"This is the new smoking," he recalls telling them. "It's just like the beginning days, when the evidence is there and people aren't catching on."
A $25 million study released in May by the National Toxicology Program found that male rats exposed to radio-frequency radiation, the kind emitted by cellphones, were more likely to develop two forms of cancer—although the findings were controversial. Joel Moskowitz, the director of the Center for Family and Community Health at the University of California-Berkeley and a believer in electromagnetic hypersensitivity syndrome, argues that the wireless industry has used its financial clout to suppress essential health research. "This is very much like tobacco back in the 1950s," he concurs. "The industry has co-opted many researchers and has stopped funding many people who were finding evidence of harm."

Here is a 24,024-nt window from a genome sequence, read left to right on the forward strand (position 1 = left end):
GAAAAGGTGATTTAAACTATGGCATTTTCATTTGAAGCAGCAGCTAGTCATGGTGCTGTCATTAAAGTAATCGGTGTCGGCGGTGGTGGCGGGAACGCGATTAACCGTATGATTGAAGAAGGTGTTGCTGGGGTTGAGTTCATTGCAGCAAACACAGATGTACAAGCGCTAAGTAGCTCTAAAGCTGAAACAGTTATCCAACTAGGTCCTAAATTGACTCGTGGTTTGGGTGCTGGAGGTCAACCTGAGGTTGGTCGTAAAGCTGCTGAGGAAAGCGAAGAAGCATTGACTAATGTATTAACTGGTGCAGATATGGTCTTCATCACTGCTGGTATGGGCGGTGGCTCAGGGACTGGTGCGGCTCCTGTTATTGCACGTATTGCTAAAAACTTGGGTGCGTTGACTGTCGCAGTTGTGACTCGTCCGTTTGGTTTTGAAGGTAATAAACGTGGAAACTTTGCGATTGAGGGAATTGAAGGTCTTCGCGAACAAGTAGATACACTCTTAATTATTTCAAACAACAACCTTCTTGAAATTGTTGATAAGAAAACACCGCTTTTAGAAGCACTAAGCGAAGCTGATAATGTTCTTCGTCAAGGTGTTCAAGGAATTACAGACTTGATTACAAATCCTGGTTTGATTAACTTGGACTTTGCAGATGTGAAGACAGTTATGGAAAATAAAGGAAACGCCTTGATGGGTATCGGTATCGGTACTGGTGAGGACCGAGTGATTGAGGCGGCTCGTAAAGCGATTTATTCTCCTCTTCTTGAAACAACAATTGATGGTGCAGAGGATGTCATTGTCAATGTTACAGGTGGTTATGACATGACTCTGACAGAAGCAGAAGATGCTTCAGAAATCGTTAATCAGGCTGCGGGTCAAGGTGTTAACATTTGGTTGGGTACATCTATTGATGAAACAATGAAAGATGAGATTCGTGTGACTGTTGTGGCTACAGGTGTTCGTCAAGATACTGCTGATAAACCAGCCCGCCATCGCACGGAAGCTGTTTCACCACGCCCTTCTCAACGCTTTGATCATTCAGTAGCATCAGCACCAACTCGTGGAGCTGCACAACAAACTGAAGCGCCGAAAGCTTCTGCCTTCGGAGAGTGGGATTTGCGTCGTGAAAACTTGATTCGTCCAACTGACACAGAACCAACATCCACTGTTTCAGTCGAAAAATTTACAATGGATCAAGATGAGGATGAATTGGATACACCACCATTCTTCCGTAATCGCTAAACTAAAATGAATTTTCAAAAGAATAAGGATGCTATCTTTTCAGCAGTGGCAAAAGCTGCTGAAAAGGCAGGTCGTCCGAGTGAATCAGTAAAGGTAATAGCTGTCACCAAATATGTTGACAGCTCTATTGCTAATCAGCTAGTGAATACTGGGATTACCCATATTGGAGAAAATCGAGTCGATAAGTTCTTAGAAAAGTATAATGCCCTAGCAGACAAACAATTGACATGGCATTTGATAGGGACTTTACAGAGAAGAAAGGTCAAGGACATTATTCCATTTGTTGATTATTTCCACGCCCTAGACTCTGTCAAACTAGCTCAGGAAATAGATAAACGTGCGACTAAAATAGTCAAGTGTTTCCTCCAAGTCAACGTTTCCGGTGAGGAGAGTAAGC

They include retired Washington State University biochemistry professor Martin Pall, who has proposed a biological mechanism for EHS, and Harvard neurology professor Martha Herbert, who has suggested there could be links between EMFs and autism.http://m.motherjones.com/environment/20 ... ensitivity